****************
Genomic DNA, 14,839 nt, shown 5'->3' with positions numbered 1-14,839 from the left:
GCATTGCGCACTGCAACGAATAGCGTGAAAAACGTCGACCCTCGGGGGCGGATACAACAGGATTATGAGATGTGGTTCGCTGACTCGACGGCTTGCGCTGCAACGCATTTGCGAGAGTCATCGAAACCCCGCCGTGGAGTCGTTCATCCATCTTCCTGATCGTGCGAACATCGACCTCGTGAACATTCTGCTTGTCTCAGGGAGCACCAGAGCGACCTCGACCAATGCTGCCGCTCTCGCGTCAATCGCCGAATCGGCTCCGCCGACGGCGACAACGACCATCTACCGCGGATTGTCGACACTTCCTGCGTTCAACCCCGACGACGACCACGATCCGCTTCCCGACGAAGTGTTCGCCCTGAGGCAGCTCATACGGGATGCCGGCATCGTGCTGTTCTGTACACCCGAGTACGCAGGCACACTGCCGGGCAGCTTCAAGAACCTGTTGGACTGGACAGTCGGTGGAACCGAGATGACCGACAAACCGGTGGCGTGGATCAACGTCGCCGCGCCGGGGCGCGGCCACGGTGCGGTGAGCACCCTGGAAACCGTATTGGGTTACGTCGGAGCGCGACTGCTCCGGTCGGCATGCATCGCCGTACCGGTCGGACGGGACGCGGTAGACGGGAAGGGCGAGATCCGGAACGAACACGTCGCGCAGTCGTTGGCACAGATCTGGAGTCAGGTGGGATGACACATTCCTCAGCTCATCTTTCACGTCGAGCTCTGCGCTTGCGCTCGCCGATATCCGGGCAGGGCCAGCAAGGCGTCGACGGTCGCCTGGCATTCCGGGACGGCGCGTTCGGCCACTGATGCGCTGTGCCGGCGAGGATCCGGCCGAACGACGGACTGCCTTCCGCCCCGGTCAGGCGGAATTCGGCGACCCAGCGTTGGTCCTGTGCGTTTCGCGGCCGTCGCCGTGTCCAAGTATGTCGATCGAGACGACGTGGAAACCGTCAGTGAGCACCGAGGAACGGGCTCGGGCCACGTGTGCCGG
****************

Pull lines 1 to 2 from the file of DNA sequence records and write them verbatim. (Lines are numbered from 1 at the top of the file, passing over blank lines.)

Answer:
Genomic DNA, 14,839 nt, shown 5'->3' with positions numbered 1-14,839 from the left:
GCATTGCGCACTGCAACGAATAGCGTGAAAAACGTCGACCCTCGGGGGCGGATACAACAGGATTATGAGATGTGGTTCGCTGACTCGACGGCTTGCGCTGCAACGCATTTGCGAGAGTCATCGAAACCCCGCCGTGGAGTCGTTCATCCATCTTCCTGATCGTGCGAACATCGACCTCGTGAACATTCTGCTTGTCTCAGGGAGCACCAGAGCGACCTCGACCAATGCTGCCGCTCTCGCGTCAATCGCCGAATCGGCTCCGCCGACGGCGACAACGACCATCTACCGCGGATTGTCGACACTTCCTGCGTTCAACCCCGACGACGACCACGATCCGCTTCCCGACGAAGTGTTCGCCCTGAGGCAGCTCATACGGGATGCCGGCATCGTGCTGTTCTGTACACCCGAGTACGCAGGCACACTGCCGGGCAGCTTCAAGAACCTGTTGGACTGGACAGTCGGTGGAACCGAGATGACCGACAAACCGGTGGCGTGGATCAACGTCGCCGCGCCGGGGCGCGGCCACGGTGCGGTGAGCACCCTGGAAACCGTATTGGGTTACGTCGGAGCGCGACTGCTCCGGTCGGCATGCATCGCCGTACCGGTCGGACGGGACGCGGTAGACGGGAAGGGCGAGATCCGGAACGAACACGTCGCGCAGTCGTTGGCACAGATCTGGAGTCAGGTGGGATGACACATTCCTCAGCTCATCTTTCACGTCGAGCTCTGCGCTTGCGCTCGCCGATATCCGGGCAGGGCCAGCAAGGCGTCGACGGTCGCCTGGCATTCCGGGACGGCGCGTTCGGCCACTGATGCGCTGTGCCGGCGAGGATCCGGCCGAACGACGGACTGCCTTCCGCCCCGGTCAGGCGGAATTCGGCGACCCAGCGTTGGTCCTGTGCGTTTCGCGGCCGTCGCCGTGTCCAAGTATGTCGATCGAGACGACGTGGAAACCGTCAGTGAGCACCGAGGAACGGGCTCGGGCCACGTGTGCCGG